1. Haha I think Dad was jealous and Pa was happy that one of us finally got to get back there. Might have to drag a couple of family members over there when they come to visit Bavaria.

  6. Gorgeous place! How funny that you’ve come full-circle from Germany to Australia and back to Germany. I am jealous how far back you’ve been able to trace your history. I’ve managed to trace my husband’s back to the late 1500s because they’ve stayed in just about the same place the last 400 years, but my line seems to disappear about 1900. Just can’t break the wall!

  7. I remember you telling me that somewhere down the line you were German, and although you did not look the part, I actually could not SEE it. Now I am happy to have put my curiosity to rest, thanks to this great post.

  8. that’s curious, i found your article “What i know about Germans” in uberlin-blog and made it to somehow to your blog. which is actually great. it’s a surprising coincidence that your ancestors coming from Kupferzell what is so close to my home town Öhringen. that actually has a special relationship with Down Under since the Socceroos has chosen it as home base for the 2006 soccer world cup.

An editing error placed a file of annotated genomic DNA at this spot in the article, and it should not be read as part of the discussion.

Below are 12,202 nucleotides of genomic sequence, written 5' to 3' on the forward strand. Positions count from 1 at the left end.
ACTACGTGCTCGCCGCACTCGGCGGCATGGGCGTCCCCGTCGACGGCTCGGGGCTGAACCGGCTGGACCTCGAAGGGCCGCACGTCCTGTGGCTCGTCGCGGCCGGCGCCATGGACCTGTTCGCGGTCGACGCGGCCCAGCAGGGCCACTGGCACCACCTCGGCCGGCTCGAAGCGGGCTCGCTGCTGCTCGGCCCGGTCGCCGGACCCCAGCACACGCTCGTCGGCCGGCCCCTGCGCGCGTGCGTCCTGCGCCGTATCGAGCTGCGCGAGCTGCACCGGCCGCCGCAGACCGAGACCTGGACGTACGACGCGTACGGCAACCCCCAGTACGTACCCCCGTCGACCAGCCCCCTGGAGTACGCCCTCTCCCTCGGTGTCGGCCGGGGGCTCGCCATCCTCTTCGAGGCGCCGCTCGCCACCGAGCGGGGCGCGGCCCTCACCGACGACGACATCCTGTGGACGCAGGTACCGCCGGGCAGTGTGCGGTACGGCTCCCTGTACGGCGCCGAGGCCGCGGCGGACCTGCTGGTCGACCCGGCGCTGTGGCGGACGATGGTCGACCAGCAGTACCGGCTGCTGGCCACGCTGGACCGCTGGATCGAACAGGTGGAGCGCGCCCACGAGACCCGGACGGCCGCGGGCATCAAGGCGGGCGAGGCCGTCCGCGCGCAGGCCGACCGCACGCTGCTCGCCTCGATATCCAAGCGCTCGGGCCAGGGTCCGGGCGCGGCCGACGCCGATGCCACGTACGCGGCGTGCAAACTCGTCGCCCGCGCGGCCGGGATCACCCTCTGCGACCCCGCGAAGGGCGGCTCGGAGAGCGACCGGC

would be great to hear from you anyway

    1. Isn’t that funny! Obviously the Australian – BW connection is a strong one. So your home town is where my ancestor went and applied for passage to Australia, all those years ago. It is a small, small world!

Comments are closed.